An NPR member station
Play Live Radio
Next Up:
0:00
0:00
Available On Air Stations
Regional News

Spokane First Responders Are Administering Narcan More Often

Narcan.narcan.com_.png
Narcan.com
/

Emergency medical technicians in Spokane County are reaching for Narcan more often to revive people suffering from opioid overdoses. Narcan is the brand name for naloxone. It is often used to bring opioid users back from the brink of death.

The Spokane Fire Department has tracked how often first responders have deployed the drug this year.Dan Barth, who represents Spokane County's Covid Behavioral Health Task Force, says the new figures released give a grim picture of opioid use.

"If you go February 2021 and previous the county was averaging .75 administrations of Narcan/naloxone per day. March hits and we’ve stayed there, since March, we’re averaging 1.5/day, a 100% increase, which is highly significant," he said.

Barth says there are several reasons for the increase. People have turned more to drugs during the pandemic. And some are taking pills that contain wildly variable levels of fentanyl.

“It’s a dangerous game because you could have one pill of that has enough to tranquilize an elephant and then another that barely has any," he said.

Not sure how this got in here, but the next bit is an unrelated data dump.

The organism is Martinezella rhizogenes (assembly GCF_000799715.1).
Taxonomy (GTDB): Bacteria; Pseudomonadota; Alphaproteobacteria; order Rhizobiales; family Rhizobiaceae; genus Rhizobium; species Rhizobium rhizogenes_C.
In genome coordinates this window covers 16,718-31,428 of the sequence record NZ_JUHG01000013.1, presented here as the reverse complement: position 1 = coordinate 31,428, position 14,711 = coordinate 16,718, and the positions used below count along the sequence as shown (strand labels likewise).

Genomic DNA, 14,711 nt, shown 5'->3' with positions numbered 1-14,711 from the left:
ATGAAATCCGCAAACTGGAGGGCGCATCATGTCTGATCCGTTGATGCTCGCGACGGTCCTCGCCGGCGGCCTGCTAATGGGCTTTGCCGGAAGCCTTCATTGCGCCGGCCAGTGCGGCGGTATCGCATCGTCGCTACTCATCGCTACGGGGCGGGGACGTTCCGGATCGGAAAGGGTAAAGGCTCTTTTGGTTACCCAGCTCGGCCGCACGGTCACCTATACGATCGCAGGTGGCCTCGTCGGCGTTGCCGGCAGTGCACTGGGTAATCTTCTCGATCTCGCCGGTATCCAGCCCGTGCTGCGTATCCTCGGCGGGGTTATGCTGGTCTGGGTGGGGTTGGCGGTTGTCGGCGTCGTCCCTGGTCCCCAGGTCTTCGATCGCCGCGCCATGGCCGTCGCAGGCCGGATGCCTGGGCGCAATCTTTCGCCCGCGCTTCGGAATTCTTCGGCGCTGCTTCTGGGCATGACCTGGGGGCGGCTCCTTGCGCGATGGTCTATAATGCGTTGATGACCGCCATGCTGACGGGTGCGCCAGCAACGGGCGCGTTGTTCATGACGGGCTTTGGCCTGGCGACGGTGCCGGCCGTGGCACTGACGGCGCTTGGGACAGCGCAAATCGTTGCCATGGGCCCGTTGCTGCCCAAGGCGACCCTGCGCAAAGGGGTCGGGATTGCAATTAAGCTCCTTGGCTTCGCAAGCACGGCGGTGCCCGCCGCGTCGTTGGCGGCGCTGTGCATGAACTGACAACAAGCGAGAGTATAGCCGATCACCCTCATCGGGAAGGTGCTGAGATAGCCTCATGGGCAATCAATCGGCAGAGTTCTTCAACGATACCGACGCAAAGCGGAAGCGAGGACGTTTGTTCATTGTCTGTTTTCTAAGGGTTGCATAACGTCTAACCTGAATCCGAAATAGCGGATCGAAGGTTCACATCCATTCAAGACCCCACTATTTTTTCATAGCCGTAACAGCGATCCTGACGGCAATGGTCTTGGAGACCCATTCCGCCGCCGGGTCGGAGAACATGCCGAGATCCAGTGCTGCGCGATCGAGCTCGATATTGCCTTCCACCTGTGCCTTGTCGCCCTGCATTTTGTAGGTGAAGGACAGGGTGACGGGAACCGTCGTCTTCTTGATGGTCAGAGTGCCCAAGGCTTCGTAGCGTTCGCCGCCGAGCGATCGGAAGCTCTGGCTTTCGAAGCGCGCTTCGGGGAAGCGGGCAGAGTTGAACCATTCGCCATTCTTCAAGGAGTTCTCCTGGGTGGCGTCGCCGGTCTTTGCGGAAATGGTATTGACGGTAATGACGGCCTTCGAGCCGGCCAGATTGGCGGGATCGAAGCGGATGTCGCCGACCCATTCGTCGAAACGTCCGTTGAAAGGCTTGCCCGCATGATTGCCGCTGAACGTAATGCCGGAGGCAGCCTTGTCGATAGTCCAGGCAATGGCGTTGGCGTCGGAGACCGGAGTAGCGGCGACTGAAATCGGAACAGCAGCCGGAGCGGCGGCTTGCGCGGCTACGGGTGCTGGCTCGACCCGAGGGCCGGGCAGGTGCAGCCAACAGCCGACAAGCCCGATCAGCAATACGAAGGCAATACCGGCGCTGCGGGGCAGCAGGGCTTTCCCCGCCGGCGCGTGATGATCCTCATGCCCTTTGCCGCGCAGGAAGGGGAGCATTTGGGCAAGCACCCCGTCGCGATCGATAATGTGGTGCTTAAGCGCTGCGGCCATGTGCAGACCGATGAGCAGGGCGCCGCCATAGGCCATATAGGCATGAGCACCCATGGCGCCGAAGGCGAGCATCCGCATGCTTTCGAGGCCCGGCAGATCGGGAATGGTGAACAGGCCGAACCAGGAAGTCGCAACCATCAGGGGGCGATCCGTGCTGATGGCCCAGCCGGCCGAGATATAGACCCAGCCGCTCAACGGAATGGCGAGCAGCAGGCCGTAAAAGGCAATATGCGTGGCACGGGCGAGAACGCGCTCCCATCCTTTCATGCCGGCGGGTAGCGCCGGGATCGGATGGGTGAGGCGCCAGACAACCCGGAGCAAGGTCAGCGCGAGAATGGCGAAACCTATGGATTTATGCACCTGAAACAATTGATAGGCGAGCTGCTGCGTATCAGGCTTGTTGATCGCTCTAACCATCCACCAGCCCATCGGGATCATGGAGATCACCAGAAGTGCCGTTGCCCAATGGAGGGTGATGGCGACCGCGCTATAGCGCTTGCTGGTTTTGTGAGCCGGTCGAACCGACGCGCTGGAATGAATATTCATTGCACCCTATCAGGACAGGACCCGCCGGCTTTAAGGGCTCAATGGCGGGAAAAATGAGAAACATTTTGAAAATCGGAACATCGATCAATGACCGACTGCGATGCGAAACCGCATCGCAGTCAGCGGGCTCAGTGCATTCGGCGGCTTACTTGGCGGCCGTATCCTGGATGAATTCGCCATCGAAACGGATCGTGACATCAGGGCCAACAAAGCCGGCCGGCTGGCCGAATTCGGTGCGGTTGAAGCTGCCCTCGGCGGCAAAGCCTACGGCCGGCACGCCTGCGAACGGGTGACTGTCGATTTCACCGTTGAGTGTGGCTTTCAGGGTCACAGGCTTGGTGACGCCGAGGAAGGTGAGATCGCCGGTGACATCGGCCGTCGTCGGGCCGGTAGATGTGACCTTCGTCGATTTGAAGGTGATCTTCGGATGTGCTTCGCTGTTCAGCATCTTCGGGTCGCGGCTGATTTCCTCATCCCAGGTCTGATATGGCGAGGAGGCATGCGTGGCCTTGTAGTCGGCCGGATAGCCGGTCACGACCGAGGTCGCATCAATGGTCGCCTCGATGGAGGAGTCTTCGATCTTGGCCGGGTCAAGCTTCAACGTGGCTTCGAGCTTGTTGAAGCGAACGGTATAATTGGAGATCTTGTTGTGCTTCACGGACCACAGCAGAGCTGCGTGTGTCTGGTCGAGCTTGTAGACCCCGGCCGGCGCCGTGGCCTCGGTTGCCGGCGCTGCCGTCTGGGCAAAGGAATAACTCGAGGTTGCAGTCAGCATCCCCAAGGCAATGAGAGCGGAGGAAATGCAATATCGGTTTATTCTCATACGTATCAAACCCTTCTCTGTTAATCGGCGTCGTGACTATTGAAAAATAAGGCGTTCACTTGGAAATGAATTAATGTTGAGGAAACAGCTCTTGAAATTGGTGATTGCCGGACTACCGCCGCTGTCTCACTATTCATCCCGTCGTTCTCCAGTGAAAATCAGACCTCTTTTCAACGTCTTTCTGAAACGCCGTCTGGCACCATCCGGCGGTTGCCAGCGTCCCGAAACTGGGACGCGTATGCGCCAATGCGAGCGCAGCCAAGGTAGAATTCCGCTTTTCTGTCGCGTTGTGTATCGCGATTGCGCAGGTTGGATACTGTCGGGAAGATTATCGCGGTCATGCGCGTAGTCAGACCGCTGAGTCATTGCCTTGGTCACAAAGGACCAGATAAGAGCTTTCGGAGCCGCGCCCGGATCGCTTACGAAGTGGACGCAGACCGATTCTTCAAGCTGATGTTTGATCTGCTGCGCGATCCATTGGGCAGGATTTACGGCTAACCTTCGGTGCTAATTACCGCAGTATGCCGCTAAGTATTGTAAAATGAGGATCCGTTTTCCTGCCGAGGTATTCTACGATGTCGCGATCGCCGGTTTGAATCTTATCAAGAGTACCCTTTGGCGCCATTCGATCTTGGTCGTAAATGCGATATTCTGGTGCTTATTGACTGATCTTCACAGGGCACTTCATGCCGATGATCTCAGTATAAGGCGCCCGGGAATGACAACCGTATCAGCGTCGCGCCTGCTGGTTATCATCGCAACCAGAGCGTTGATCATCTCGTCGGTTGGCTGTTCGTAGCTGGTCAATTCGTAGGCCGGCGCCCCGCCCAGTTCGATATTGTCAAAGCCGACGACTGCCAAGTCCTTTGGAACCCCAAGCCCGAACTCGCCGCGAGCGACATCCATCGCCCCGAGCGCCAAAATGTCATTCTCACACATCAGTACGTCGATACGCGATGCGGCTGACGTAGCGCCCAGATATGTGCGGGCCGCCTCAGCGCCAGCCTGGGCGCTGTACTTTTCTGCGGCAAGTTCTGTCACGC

With fentanyl, more Narcan is needed to do the job, says Samantha Carroll, an overdose prevention specialist at the Spokane Regional Health District. “I’ve heard stories where people have had to use four and five doses of naloxone to revive somebody.”

Some see naloxone as a wonder drug, but its effect is limited, says Misty Challinor, the health district’s director of treatment services.

“A lot of times people have taken naloxone and believed they were out of the woods, per se, with concerns, when, in fact, the effects of the opioids that they were taking may strike back up and impact them and they may go into an overdose again 30 minutes or so later. So it’s really important that even if they do get that first naloxone, that they do follow up with medical providers," she said.

Dan Barth says the fire department numbers show that the number of opioid-related overdoses and the number of deaths from those overdoses have both increased since March.